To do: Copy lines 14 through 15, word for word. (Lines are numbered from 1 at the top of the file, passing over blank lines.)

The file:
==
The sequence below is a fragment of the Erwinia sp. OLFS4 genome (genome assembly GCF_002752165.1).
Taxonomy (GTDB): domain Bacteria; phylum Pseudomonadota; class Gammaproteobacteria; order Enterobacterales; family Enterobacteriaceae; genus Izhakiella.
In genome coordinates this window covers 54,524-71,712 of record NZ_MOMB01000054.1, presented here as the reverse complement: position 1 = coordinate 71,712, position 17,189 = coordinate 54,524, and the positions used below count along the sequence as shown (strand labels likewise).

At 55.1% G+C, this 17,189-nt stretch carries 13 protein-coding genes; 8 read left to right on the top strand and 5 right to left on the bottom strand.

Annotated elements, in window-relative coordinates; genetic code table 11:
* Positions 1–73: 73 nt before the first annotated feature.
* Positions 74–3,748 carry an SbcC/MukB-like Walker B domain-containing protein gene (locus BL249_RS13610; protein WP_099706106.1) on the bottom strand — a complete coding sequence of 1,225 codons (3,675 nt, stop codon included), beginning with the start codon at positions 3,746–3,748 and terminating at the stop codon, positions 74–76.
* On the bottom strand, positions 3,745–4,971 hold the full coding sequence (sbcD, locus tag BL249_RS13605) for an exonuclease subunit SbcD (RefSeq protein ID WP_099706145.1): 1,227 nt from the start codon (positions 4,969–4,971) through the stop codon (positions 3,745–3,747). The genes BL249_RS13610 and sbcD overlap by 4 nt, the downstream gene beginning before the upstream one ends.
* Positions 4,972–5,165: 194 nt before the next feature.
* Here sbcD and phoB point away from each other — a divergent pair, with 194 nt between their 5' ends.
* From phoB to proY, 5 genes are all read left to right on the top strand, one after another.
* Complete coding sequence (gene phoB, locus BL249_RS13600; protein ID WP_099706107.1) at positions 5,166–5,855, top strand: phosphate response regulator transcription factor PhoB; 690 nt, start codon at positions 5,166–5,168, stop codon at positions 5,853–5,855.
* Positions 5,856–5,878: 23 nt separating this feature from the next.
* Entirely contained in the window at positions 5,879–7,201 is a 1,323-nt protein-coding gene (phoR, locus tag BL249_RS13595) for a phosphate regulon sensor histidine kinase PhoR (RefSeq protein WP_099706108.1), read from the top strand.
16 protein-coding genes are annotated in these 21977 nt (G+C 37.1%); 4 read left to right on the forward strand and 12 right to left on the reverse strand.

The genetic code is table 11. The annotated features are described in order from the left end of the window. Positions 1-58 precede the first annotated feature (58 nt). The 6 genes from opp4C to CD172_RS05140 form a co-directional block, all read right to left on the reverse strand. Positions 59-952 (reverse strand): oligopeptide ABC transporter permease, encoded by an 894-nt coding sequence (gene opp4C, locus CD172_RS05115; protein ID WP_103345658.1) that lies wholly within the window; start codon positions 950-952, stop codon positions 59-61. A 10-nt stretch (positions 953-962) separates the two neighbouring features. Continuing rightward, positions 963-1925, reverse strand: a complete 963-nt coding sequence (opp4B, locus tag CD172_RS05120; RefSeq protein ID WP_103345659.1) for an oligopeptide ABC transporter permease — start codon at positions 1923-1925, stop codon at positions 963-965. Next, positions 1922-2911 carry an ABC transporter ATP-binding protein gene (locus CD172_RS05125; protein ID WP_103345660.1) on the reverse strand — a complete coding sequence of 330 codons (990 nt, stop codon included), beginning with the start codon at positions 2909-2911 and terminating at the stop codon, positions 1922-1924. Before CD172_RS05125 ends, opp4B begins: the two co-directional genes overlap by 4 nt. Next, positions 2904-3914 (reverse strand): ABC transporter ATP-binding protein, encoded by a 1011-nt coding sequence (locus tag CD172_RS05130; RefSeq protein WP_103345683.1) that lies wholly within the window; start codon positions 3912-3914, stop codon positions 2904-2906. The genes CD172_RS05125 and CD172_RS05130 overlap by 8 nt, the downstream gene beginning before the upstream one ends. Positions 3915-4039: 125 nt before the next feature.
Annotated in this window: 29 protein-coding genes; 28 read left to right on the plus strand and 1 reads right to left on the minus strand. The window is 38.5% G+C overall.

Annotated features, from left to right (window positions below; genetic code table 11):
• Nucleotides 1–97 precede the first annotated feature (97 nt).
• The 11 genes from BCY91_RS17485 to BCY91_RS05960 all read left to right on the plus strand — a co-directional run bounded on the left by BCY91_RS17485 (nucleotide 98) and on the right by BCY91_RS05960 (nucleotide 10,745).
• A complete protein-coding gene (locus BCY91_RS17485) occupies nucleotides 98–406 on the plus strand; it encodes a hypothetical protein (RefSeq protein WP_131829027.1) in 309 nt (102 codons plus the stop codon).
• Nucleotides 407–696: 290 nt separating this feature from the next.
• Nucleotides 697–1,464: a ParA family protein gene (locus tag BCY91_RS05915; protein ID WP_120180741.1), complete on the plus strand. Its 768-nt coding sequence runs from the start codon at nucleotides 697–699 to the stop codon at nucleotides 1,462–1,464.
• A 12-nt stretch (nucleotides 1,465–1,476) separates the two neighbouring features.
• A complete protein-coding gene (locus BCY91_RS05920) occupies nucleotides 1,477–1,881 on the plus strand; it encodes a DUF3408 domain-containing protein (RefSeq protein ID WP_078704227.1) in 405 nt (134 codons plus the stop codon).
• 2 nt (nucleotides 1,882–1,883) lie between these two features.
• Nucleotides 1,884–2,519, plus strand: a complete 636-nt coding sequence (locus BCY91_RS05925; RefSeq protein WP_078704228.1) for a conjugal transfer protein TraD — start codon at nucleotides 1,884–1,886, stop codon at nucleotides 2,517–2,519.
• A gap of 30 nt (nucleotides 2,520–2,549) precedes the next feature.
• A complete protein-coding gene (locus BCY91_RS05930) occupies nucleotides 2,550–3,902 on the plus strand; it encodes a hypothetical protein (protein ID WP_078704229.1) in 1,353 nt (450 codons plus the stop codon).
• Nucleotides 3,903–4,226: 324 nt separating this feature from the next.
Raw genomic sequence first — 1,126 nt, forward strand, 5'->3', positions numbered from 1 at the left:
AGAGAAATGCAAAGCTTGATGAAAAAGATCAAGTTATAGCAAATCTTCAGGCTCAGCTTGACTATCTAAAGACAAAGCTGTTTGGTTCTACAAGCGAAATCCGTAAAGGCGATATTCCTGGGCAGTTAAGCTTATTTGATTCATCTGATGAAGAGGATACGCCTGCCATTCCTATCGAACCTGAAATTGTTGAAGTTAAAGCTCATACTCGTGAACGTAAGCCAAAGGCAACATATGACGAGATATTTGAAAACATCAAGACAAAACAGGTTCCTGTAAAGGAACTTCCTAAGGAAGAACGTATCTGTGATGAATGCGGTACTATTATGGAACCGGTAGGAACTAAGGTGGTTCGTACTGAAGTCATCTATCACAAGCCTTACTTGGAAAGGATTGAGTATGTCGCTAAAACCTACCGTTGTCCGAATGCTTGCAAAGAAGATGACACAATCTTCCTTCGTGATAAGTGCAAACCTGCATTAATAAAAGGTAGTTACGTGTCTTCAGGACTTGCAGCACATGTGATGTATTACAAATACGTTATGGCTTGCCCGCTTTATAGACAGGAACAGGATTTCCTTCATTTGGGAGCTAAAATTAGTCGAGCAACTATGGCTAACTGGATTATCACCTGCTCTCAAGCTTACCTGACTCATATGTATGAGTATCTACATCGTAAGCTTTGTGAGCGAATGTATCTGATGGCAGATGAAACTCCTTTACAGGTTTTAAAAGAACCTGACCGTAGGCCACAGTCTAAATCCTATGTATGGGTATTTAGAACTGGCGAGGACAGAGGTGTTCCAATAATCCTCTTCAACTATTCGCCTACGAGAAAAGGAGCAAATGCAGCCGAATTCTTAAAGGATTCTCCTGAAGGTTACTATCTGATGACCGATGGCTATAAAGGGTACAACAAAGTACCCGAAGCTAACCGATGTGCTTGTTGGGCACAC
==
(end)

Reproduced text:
* Entirely contained in the window at positions 5,879–7,201 is a 1,323-nt protein-coding gene (phoR, locus tag BL249_RS13595) for a phosphate regulon sensor histidine kinase PhoR (RefSeq protein WP_099706108.1), read from the top strand.
16 protein-coding genes are annotated in these 21977 nt (G+C 37.1%); 4 read left to right on the forward strand and 12 right to left on the reverse strand.